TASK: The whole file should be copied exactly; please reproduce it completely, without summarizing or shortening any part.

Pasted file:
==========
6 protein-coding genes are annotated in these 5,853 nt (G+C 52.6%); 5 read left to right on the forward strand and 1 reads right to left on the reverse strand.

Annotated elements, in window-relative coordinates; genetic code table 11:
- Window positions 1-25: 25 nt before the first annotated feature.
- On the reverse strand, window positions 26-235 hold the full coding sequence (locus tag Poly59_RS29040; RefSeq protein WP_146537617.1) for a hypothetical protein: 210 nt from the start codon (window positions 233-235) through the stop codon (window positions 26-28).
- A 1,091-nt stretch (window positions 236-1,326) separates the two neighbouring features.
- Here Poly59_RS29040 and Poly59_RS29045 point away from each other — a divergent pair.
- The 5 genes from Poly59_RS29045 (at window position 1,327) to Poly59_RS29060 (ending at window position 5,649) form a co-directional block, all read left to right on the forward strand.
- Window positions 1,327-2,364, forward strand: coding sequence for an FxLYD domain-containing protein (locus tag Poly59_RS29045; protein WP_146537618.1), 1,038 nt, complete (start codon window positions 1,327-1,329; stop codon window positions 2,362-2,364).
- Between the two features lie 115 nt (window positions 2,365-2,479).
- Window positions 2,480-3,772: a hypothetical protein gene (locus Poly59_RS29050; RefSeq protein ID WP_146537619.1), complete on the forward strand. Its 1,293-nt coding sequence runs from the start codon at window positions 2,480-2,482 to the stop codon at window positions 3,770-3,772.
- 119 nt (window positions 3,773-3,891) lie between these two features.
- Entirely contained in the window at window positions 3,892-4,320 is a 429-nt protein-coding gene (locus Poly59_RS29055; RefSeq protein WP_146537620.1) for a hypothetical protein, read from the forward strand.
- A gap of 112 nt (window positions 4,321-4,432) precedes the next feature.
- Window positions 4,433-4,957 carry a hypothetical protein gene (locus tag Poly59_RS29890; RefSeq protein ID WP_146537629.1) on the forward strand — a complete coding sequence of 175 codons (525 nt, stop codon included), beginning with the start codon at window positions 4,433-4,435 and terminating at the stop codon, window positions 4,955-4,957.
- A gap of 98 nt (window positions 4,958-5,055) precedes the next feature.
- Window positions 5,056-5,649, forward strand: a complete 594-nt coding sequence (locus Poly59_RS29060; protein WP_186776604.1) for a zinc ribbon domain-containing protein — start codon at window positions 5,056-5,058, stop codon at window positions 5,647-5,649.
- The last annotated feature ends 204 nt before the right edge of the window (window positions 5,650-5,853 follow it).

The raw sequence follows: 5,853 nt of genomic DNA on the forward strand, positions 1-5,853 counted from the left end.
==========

6 protein-coding genes are annotated in these 5,853 nt (G+C 52.6%); 5 read left to right on the forward strand and 1 reads right to left on the reverse strand.

Annotated elements, in window-relative coordinates; genetic code table 11:
- Window positions 1-25: 25 nt before the first annotated feature.
- On the reverse strand, window positions 26-235 hold the full coding sequence (locus tag Poly59_RS29040; RefSeq protein WP_146537617.1) for a hypothetical protein: 210 nt from the start codon (window positions 233-235) through the stop codon (window positions 26-28).
- A 1,091-nt stretch (window positions 236-1,326) separates the two neighbouring features.
- Here Poly59_RS29040 and Poly59_RS29045 point away from each other — a divergent pair.
- The 5 genes from Poly59_RS29045 (at window position 1,327) to Poly59_RS29060 (ending at window position 5,649) form a co-directional block, all read left to right on the forward strand.
- Window positions 1,327-2,364, forward strand: coding sequence for an FxLYD domain-containing protein (locus tag Poly59_RS29045; protein WP_146537618.1), 1,038 nt, complete (start codon window positions 1,327-1,329; stop codon window positions 2,362-2,364).
- Between the two features lie 115 nt (window positions 2,365-2,479).
- Window positions 2,480-3,772: a hypothetical protein gene (locus Poly59_RS29050; RefSeq protein ID WP_146537619.1), complete on the forward strand. Its 1,293-nt coding sequence runs from the start codon at window positions 2,480-2,482 to the stop codon at window positions 3,770-3,772.
- 119 nt (window positions 3,773-3,891) lie between these two features.
- Entirely contained in the window at window positions 3,892-4,320 is a 429-nt protein-coding gene (locus Poly59_RS29055; RefSeq protein WP_146537620.1) for a hypothetical protein, read from the forward strand.
- A gap of 112 nt (window positions 4,321-4,432) precedes the next feature.
- Window positions 4,433-4,957 carry a hypothetical protein gene (locus tag Poly59_RS29890; RefSeq protein ID WP_146537629.1) on the forward strand — a complete coding sequence of 175 codons (525 nt, stop codon included), beginning with the start codon at window positions 4,433-4,435 and terminating at the stop codon, window positions 4,955-4,957.
- A gap of 98 nt (window positions 4,958-5,055) precedes the next feature.
- Window positions 5,056-5,649, forward strand: a complete 594-nt coding sequence (locus Poly59_RS29060; protein WP_186776604.1) for a zinc ribbon domain-containing protein — start codon at window positions 5,056-5,058, stop codon at window positions 5,647-5,649.
- The last annotated feature ends 204 nt before the right edge of the window (window positions 5,650-5,853 follow it).

The raw sequence follows: 5,853 nt of genomic DNA on the forward strand, positions 1-5,853 counted from the left end.